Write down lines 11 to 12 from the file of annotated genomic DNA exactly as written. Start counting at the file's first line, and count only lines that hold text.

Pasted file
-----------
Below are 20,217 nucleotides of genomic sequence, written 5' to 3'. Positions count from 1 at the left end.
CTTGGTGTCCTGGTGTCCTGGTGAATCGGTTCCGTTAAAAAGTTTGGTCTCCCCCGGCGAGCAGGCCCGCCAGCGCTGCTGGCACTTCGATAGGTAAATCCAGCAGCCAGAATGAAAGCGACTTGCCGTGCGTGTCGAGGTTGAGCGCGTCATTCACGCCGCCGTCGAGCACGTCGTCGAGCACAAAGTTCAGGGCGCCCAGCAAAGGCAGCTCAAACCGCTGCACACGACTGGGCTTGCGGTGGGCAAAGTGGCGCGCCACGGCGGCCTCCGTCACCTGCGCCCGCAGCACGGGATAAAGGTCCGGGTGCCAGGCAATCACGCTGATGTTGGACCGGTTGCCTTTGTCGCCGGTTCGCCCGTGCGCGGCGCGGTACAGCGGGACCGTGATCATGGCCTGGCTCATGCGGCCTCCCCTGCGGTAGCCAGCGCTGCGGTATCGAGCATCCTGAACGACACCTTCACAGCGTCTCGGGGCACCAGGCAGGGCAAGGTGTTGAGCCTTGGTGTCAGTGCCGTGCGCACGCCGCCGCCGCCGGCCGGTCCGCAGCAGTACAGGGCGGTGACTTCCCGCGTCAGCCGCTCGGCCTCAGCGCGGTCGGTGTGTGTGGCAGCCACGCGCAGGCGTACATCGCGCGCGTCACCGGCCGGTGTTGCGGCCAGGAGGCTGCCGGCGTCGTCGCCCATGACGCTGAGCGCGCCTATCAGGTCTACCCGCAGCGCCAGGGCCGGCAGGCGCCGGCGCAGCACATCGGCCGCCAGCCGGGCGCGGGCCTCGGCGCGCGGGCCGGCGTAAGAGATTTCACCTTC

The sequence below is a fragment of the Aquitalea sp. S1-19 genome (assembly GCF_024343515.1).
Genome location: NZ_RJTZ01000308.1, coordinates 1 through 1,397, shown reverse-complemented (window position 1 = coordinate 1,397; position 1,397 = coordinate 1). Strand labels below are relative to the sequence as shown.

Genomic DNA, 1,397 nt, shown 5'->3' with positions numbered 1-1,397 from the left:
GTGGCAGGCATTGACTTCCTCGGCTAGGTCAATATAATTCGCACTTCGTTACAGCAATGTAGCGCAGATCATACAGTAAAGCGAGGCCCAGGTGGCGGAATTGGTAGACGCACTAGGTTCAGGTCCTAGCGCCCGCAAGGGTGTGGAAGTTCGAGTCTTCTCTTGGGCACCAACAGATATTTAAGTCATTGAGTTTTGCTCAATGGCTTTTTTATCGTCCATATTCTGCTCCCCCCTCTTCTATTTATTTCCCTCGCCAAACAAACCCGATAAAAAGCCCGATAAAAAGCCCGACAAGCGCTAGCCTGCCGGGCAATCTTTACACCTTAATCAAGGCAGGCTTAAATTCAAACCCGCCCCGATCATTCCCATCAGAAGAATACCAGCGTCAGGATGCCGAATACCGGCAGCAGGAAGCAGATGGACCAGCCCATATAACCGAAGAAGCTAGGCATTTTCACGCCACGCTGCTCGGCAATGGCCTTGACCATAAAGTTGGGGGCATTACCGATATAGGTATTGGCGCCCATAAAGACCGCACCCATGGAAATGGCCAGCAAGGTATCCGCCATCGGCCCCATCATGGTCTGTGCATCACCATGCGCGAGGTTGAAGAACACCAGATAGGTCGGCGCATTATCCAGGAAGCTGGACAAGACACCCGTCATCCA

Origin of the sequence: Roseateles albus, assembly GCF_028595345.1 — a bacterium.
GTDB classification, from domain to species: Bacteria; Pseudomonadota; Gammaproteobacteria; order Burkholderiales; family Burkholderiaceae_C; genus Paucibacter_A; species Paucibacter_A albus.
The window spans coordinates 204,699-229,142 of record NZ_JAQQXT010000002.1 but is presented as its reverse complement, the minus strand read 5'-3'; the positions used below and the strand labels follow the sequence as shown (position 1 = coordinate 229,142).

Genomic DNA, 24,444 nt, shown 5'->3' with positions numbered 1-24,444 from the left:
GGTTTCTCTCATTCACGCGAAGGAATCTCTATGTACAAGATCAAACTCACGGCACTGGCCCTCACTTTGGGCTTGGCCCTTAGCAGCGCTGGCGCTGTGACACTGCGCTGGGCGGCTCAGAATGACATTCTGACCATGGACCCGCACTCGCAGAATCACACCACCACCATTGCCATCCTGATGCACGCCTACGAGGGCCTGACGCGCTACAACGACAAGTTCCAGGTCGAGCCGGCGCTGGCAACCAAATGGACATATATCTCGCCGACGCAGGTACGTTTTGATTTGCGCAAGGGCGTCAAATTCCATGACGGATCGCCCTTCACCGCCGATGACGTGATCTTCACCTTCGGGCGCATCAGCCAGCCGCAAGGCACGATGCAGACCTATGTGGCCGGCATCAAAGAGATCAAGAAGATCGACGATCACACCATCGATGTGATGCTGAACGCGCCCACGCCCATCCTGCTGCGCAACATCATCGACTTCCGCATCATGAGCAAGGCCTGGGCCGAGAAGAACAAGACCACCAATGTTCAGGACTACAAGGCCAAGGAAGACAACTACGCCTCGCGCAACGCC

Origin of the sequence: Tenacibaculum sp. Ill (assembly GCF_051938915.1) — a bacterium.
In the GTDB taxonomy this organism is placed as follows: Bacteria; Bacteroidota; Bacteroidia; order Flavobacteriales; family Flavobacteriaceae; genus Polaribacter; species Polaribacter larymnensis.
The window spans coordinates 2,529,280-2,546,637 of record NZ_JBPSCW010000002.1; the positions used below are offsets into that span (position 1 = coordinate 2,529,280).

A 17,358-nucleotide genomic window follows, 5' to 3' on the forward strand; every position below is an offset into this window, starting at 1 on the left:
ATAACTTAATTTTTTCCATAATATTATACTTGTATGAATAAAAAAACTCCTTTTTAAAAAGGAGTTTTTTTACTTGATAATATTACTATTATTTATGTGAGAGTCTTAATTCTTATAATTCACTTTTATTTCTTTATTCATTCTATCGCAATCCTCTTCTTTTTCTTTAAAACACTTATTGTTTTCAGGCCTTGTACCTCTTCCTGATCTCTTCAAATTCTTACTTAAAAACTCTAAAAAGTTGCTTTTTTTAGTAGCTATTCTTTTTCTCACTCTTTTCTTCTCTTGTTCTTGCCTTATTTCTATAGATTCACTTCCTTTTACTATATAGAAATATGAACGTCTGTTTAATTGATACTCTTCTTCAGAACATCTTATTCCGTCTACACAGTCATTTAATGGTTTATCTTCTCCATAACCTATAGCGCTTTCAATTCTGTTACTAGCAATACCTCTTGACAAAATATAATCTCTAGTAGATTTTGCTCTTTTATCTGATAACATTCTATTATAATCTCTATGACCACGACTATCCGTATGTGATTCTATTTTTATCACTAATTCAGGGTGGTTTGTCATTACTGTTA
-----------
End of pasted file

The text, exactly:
GGTTTCTCTCATTCACGCGAAGGAATCTCTATGTACAAGATCAAACTCACGGCACTGGCCCTCACTTTGGGCTTGGCCCTTAGCAGCGCTGGCGCTGTGACACTGCGCTGGGCGGCTCAGAATGACATTCTGACCATGGACCCGCACTCGCAGAATCACACCACCACCATTGCCATCCTGATGCACGCCTACGAGGGCCTGACGCGCTACAACGACAAGTTCCAGGTCGAGCCGGCGCTGGCAACCAAATGGACATATATCTCGCCGACGCAGGTACGTTTTGATTTGCGCAAGGGCGTCAAATTCCATGACGGATCGCCCTTCACCGCCGATGACGTGATCTTCACCTTCGGGCGCATCAGCCAGCCGCAAGGCACGATGCAGACCTATGTGGCCGGCATCAAAGAGATCAAGAAGATCGACGATCACACCATCGATGTGATGCTGAACGCGCCCACGCCCATCCTGCTGCGCAACATCATCGACTTCCGCATCATGAGCAAGGCCTGGGCCGAGAAGAACAAGACCACCAATGTTCAGGACTACAAGGCCAAGGAAGACAACTACGCCTCGCGCAACGCC

Origin of the sequence: Tenacibaculum sp. Ill (assembly GCF_051938915.1) — a bacterium.